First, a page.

The total number of years or options that the manager and artist agree upon will be affected by the manager’s experience and artist’s prior success. Therefore, a manager will need a longer time to work with an artist that is only starting out and developing in the business. In these circumstances that manager does not want to spend years of time and money developing an artist, only to have the artist leave the relationship after the hard work has been done. The manager wants to be able to be compensated once the artist has become successful and to continue the work the manager has started. The length of the term is also dictated by industry standard and state laws. The industry standard for the maximum term just happens to be influenced by the laws of the state of California limiting personal services contracts to 7 years. Therefore, most management agreements will be between 3 and 7 years.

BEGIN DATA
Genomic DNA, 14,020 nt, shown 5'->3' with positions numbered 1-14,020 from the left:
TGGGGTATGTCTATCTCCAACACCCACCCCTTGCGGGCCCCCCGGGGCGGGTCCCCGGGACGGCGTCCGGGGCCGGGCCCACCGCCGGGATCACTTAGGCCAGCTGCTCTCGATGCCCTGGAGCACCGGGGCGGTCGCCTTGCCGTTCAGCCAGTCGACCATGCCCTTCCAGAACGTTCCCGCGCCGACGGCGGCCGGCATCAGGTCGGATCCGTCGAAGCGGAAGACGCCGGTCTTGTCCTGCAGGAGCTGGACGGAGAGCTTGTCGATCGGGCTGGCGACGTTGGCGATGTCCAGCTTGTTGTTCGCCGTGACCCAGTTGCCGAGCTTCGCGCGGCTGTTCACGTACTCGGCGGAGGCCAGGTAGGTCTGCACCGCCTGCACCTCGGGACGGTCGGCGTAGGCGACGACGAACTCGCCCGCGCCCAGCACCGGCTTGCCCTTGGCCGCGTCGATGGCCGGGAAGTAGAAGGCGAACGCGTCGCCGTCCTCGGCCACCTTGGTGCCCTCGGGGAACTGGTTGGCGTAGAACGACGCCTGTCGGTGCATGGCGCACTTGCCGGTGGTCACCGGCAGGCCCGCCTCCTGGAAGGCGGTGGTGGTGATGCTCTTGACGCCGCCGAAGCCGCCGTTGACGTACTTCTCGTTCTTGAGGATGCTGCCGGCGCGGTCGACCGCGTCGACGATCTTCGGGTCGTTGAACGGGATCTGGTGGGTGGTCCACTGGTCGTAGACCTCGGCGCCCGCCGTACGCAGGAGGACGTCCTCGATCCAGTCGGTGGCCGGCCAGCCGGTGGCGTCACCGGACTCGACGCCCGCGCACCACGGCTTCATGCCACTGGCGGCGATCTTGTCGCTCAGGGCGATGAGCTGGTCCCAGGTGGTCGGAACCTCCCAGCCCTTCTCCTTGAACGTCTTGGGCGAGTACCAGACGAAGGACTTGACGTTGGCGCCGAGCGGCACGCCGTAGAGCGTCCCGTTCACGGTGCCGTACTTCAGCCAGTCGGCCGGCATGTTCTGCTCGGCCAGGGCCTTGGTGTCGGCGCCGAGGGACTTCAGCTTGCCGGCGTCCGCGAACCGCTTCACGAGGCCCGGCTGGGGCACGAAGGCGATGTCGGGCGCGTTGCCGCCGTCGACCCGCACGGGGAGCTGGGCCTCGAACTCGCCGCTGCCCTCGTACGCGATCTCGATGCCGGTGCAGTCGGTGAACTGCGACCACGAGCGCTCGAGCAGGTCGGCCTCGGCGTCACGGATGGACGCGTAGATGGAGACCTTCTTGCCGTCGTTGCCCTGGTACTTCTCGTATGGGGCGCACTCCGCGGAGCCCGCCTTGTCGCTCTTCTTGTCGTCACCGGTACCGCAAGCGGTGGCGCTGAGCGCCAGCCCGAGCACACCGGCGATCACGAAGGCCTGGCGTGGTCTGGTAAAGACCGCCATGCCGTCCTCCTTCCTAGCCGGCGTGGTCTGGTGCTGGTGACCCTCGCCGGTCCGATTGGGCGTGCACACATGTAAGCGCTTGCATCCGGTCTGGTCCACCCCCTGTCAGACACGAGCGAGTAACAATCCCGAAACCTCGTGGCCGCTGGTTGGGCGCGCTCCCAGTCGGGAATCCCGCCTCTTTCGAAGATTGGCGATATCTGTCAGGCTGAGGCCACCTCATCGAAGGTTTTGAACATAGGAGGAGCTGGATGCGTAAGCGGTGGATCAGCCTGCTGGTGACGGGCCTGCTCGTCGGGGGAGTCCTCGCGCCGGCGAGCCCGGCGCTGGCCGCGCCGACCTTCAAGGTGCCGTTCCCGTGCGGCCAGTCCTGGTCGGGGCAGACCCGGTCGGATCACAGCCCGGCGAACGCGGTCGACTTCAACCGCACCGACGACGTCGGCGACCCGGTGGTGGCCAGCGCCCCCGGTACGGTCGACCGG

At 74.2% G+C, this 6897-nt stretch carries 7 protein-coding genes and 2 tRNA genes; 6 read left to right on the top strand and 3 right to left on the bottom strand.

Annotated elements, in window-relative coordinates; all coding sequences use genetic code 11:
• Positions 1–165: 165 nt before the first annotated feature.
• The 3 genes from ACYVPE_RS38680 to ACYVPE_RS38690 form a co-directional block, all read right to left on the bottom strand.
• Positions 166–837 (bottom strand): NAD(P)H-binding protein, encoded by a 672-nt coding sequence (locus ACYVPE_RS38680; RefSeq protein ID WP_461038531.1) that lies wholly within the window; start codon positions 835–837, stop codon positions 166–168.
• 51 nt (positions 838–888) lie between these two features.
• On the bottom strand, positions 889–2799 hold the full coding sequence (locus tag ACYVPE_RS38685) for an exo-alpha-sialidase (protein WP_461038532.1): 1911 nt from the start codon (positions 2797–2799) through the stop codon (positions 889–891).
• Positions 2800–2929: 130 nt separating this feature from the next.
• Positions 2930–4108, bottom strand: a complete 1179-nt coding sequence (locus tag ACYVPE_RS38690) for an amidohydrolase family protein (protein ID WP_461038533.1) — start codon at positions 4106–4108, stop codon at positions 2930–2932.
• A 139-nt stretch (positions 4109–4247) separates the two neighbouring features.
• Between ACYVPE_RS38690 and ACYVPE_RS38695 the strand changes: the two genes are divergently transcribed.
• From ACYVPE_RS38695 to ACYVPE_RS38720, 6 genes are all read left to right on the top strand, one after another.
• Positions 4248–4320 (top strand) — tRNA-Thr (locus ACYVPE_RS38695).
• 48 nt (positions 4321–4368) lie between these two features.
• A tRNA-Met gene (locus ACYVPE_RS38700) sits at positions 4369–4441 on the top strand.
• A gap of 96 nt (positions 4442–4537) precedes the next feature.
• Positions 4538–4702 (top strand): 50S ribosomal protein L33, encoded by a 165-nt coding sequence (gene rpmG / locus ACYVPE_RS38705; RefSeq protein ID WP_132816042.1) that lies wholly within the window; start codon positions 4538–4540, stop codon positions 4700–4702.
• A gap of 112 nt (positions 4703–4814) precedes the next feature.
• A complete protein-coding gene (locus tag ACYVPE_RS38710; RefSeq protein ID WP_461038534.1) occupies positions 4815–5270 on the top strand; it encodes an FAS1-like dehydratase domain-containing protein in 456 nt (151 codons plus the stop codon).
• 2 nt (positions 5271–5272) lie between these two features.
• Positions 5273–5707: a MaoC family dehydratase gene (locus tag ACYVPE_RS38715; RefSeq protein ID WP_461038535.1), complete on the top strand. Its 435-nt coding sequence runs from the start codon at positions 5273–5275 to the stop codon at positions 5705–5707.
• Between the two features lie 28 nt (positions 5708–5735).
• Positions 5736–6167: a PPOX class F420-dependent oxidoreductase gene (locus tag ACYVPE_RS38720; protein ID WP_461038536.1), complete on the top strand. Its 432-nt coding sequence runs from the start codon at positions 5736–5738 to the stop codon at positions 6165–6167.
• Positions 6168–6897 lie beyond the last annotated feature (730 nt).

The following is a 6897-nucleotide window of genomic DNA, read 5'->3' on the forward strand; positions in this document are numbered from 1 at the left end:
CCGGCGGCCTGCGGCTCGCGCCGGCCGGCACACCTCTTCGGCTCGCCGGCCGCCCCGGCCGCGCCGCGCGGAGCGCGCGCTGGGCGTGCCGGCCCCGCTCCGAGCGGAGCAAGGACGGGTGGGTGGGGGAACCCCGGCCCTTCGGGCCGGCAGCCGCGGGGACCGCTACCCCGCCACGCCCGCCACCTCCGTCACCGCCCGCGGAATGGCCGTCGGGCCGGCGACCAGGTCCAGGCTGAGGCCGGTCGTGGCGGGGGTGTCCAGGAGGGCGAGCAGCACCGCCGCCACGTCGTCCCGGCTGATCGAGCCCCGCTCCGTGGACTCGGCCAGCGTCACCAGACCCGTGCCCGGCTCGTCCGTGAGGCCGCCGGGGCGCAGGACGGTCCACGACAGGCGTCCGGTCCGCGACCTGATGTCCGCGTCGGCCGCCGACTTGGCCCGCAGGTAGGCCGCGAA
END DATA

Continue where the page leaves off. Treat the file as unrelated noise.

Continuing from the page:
The expression of services will range from a simple statement that “the manager will advise the artist in all aspects of his or her career and be available at reasonable times” to a specific list of duties and responsibilities. Because management is an inexact science, manager’s are hesitant to list specific duties in their contracts because an artist might point to several of the specified duties and claim a breach of contract. But on the other hand, if a manager can list some of the duties he or she will perform in the contract, it can help an artist understand the services that will be provided. Some of those services that can be listed as follows: (i) assist in decisions concerning the artist’s professional activities and career; (ii) assist in the general practices in the music industry and with decisions respect to compensation and terms of contracts; (iii) assist with respect to he selection, supervision and coordination of third parties that will work with artist such as business managers, attorneys, publicists, booking agents, etc., and; (iv) assist with matters pertaining to publicity, promotion, public relations and advertising